The new Google Politics & Elections site helps journalists find trends and transform information into maps or timelines.
“The site enables voters, journalists and campaigns to quickly sort through election info by popularity, race or themes. People can also check out the Trends Dashboard to take the web’s real-time political pulse by comparing candidates’ YouTube video views, search traffic and Google News mentions,” said site team member Eric Hysen.
Here's what IJNet thinks will be most useful for journalists covering the race:
- Google + for Politics: This tool shows campaigns' and candidates' Google Plus sites. It lets reporters track how campaigns communicate different messages to different audiences through the use of "circles" or holding virtual meetings with voters.
- Trends: With Google Trends you can compare the interest of U.S. citizens on any subject, including politics, elections and candidates. Journalists can also track up to five topics at a time to see how frequently they pop up in Google searches and where, geographically, people have searched for them.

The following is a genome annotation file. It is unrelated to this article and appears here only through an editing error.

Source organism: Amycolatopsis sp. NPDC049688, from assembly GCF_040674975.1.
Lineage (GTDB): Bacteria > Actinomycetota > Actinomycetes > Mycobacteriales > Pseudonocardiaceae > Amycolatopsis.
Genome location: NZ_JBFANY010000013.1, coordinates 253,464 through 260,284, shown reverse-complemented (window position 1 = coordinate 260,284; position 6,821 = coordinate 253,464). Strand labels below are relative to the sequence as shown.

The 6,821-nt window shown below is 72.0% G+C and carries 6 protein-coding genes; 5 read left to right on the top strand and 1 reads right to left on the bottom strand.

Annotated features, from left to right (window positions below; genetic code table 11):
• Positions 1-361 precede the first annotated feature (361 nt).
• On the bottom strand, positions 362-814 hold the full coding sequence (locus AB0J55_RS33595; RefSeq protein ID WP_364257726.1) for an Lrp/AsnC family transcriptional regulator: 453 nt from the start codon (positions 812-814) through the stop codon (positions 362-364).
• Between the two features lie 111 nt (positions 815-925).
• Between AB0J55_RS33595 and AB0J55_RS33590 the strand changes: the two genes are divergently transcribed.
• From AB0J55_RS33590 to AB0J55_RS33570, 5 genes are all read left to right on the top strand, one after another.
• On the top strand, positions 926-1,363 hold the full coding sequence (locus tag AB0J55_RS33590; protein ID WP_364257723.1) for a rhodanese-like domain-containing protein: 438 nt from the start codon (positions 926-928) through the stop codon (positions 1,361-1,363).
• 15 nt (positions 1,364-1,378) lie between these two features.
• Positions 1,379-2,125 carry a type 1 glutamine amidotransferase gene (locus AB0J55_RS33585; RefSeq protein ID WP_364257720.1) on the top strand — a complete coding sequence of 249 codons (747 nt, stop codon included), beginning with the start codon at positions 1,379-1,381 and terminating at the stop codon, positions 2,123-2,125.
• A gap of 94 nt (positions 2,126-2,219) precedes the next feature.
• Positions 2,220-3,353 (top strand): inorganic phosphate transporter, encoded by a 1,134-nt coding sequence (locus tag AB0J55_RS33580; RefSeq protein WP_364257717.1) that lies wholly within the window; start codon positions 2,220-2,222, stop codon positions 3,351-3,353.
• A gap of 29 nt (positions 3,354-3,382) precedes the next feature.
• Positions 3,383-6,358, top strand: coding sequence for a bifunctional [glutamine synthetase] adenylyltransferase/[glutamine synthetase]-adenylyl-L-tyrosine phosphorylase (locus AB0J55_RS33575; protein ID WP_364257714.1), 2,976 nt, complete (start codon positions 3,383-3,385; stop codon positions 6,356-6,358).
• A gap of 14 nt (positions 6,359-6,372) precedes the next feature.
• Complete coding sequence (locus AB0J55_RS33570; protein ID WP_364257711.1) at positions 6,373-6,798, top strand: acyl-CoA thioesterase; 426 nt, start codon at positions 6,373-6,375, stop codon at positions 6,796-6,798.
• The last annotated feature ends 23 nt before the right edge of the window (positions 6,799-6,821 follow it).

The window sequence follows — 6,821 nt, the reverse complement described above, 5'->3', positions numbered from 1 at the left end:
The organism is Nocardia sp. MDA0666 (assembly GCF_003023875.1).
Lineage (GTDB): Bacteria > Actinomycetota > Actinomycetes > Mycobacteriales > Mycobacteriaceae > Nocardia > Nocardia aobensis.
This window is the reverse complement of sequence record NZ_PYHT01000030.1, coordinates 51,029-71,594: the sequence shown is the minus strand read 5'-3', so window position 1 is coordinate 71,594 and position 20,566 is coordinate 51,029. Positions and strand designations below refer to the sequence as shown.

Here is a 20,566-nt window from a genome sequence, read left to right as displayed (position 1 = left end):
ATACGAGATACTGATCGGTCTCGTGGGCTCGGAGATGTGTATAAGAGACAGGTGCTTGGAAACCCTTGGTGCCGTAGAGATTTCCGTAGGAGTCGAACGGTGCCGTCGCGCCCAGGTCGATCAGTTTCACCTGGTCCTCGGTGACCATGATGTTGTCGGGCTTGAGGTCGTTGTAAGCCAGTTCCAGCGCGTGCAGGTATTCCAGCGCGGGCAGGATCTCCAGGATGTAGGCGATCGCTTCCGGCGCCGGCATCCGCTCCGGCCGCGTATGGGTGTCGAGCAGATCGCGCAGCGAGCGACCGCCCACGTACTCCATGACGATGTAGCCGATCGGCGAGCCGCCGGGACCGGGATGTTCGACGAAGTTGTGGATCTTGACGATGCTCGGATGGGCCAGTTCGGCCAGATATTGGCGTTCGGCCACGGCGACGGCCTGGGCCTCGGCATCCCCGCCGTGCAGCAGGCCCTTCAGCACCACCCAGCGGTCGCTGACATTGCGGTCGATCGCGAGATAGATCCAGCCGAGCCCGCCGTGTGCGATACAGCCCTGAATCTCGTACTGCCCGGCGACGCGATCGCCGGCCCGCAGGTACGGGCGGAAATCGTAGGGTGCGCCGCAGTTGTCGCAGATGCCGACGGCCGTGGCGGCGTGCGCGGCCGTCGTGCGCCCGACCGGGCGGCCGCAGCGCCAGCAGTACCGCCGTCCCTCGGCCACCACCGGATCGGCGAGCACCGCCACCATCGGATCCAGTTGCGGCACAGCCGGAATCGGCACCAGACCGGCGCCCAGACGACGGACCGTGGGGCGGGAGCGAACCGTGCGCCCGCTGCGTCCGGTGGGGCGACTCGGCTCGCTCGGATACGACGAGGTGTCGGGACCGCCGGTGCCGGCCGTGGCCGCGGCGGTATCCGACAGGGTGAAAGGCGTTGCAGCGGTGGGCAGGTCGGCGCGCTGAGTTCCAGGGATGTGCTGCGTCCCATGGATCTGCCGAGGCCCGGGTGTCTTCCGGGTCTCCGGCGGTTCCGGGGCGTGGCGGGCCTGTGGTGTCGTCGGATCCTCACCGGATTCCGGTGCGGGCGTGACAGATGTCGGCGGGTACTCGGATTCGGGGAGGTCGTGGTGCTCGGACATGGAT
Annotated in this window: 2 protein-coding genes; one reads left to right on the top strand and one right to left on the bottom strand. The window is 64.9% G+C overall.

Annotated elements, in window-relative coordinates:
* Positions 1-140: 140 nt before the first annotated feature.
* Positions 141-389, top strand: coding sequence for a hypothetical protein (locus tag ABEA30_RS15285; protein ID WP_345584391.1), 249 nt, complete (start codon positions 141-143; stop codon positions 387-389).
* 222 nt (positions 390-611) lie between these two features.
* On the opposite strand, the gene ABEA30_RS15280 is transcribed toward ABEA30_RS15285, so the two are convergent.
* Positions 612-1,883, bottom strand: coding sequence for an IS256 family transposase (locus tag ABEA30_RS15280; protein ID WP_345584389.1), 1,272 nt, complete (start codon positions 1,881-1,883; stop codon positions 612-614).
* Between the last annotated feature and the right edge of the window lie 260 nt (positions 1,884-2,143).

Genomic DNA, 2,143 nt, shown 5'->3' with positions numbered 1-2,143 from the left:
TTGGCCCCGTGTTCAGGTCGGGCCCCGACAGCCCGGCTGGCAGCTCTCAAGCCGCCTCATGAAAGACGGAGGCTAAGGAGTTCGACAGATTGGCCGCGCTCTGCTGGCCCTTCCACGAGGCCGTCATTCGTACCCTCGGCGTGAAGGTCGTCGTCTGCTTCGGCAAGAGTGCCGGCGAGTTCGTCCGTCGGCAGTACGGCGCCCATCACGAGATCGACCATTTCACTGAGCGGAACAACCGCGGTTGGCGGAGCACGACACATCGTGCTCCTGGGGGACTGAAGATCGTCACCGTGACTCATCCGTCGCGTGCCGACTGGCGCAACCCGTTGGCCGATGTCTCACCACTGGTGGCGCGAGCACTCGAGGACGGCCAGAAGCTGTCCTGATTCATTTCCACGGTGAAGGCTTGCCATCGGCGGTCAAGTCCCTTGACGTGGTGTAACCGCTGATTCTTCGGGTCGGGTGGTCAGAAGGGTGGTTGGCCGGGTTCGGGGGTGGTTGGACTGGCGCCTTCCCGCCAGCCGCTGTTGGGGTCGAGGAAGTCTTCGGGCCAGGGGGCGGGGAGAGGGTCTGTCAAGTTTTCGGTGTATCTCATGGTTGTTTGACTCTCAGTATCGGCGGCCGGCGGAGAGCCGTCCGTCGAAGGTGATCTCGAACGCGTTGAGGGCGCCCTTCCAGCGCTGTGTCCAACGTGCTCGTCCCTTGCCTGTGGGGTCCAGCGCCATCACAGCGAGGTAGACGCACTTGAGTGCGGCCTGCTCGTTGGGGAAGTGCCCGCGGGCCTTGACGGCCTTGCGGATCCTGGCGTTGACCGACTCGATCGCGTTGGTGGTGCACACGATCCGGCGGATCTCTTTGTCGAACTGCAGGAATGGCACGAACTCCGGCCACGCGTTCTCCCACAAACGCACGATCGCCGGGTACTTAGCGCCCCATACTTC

- Fusion Tables: The tool, one of our top Google tools that journalists don't use but should, enables journalists to transform information into maps, timelines or simple rankings. It also helps to combine and share information from multiple sources.
- Insight for search: With this tool, Google tracks what people look for in search engines in real time. You can compare patterns in the volumes of information across regions, categories, time frames and properties.
- News by candidate and issue: If you don’t want to miss who said what and when, Google organizes the news by name. You can choose, for example, "Barack Obama" or "Rick Perry," and all the news stories where they are quoted will appear in chronological order. In addition, you can search for topics such as economics, immigration, health care, employment and unemployment, national security or social issues.